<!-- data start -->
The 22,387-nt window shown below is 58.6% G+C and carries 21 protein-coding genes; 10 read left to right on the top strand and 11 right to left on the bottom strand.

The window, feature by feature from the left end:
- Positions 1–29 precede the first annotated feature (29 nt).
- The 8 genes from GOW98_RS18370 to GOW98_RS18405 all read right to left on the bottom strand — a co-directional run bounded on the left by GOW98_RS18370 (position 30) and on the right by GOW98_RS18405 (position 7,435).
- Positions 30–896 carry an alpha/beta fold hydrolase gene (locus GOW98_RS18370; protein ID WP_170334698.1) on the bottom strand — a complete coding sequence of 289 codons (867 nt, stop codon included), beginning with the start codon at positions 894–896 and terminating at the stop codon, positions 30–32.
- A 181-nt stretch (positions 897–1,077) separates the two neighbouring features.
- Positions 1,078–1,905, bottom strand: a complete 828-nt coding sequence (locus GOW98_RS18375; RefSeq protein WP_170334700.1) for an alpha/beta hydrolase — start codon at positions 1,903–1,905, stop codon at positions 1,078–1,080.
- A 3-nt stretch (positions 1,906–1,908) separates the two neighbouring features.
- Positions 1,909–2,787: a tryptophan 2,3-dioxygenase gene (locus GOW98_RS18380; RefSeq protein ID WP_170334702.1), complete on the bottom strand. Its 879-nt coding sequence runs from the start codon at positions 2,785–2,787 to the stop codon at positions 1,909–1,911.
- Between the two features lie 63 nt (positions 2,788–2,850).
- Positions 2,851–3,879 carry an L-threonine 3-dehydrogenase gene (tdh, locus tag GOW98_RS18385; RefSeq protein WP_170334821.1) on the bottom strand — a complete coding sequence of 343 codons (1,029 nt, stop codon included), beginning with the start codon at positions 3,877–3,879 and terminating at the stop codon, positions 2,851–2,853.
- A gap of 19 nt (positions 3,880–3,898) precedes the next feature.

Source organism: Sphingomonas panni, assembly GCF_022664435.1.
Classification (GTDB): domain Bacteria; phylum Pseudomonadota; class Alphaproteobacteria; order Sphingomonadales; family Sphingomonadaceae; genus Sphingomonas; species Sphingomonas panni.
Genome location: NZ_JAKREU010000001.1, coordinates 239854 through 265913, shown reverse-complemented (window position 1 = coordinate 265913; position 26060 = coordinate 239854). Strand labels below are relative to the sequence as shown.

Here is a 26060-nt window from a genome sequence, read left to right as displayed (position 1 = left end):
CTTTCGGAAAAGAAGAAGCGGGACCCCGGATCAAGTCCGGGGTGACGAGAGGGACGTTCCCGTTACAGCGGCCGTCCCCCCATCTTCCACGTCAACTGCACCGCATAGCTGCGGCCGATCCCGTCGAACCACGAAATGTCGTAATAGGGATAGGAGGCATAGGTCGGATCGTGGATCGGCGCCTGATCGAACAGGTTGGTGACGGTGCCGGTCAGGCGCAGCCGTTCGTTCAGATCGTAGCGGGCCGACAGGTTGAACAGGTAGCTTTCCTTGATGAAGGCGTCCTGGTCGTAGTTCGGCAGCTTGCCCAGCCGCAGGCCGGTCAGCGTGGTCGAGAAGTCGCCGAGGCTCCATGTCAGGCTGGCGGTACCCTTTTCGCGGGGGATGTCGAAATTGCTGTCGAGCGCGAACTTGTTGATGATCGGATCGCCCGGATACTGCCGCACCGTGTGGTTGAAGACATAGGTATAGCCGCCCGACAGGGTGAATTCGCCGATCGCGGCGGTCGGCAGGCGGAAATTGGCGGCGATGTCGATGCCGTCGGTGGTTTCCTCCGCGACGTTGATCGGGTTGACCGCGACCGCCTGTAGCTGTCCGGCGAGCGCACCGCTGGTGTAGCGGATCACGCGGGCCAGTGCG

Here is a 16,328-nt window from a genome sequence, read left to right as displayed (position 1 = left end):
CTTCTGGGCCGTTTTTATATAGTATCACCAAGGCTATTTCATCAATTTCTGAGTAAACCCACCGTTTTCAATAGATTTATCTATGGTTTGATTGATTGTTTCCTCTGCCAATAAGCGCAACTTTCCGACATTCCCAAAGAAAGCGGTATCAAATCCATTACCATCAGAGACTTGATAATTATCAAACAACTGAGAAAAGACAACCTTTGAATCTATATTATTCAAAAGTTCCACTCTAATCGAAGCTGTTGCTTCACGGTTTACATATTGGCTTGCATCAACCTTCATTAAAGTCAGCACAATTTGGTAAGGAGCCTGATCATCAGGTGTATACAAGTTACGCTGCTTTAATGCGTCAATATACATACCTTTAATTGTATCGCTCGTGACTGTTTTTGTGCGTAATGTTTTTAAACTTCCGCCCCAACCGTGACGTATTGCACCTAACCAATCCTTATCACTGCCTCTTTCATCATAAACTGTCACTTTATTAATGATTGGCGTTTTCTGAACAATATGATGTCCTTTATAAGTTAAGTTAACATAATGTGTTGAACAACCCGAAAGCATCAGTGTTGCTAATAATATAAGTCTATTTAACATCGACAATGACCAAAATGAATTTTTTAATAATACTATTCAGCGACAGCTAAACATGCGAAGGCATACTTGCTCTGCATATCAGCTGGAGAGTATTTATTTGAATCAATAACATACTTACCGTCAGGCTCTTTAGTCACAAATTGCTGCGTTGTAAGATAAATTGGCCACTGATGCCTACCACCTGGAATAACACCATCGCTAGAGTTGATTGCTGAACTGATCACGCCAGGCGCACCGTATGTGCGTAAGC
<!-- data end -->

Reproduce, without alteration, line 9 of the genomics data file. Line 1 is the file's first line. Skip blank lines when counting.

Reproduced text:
- Positions 1,909–2,787: a tryptophan 2,3-dioxygenase gene (locus GOW98_RS18380; RefSeq protein ID WP_170334702.1), complete on the bottom strand. Its 879-nt coding sequence runs from the start codon at positions 2,785–2,787 to the stop codon at positions 1,909–1,911.